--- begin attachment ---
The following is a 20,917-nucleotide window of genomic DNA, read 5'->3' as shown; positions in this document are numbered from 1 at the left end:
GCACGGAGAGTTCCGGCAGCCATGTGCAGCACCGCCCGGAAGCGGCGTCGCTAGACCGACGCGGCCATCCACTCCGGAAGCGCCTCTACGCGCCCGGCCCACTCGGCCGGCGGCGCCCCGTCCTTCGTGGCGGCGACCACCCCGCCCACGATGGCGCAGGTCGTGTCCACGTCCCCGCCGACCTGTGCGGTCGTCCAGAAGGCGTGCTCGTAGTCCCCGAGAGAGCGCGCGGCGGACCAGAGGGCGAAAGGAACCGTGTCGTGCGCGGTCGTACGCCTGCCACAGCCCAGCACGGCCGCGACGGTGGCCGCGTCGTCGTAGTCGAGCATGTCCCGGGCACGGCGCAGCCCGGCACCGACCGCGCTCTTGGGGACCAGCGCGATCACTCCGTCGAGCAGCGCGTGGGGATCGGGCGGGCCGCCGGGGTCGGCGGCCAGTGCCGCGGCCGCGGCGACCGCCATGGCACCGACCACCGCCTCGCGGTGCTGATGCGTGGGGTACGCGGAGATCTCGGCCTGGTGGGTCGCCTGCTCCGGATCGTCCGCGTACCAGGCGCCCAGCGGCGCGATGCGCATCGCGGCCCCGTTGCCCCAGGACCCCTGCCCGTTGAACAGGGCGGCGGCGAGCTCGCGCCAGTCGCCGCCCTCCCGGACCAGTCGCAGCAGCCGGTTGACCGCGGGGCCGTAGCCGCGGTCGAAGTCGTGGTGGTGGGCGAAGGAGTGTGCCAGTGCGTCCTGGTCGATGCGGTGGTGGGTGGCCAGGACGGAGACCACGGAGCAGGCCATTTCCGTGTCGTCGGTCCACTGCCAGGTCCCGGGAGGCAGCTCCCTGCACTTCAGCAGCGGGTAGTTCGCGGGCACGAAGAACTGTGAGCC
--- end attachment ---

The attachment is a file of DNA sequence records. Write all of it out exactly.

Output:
The following is a 20,917-nucleotide window of genomic DNA, read 5'->3' as shown; positions in this document are numbered from 1 at the left end:
GCACGGAGAGTTCCGGCAGCCATGTGCAGCACCGCCCGGAAGCGGCGTCGCTAGACCGACGCGGCCATCCACTCCGGAAGCGCCTCTACGCGCCCGGCCCACTCGGCCGGCGGCGCCCCGTCCTTCGTGGCGGCGACCACCCCGCCCACGATGGCGCAGGTCGTGTCCACGTCCCCGCCGACCTGTGCGGTCGTCCAGAAGGCGTGCTCGTAGTCCCCGAGAGAGCGCGCGGCGGACCAGAGGGCGAAAGGAACCGTGTCGTGCGCGGTCGTACGCCTGCCACAGCCCAGCACGGCCGCGACGGTGGCCGCGTCGTCGTAGTCGAGCATGTCCCGGGCACGGCGCAGCCCGGCACCGACCGCGCTCTTGGGGACCAGCGCGATCACTCCGTCGAGCAGCGCGTGGGGATCGGGCGGGCCGCCGGGGTCGGCGGCCAGTGCCGCGGCCGCGGCGACCGCCATGGCACCGACCACCGCCTCGCGGTGCTGATGCGTGGGGTACGCGGAGATCTCGGCCTGGTGGGTCGCCTGCTCCGGATCGTCCGCGTACCAGGCGCCCAGCGGCGCGATGCGCATCGCGGCCCCGTTGCCCCAGGACCCCTGCCCGTTGAACAGGGCGGCGGCGAGCTCGCGCCAGTCGCCGCCCTCCCGGACCAGTCGCAGCAGCCGGTTGACCGCGGGGCCGTAGCCGCGGTCGAAGTCGTGGTGGTGGGCGAAGGAGTGTGCCAGTGCGTCCTGGTCGATGCGGTGGTGGGTGGCCAGGACGGAGACCACGGAGCAGGCCATTTCCGTGTCGTCGGTCCACTGCCAGGTCCCGGGAGGCAGCTCCCTGCACTTCAGCAGCGGGTAGTTCGCGGGCACGAAGAACTGTGAGCC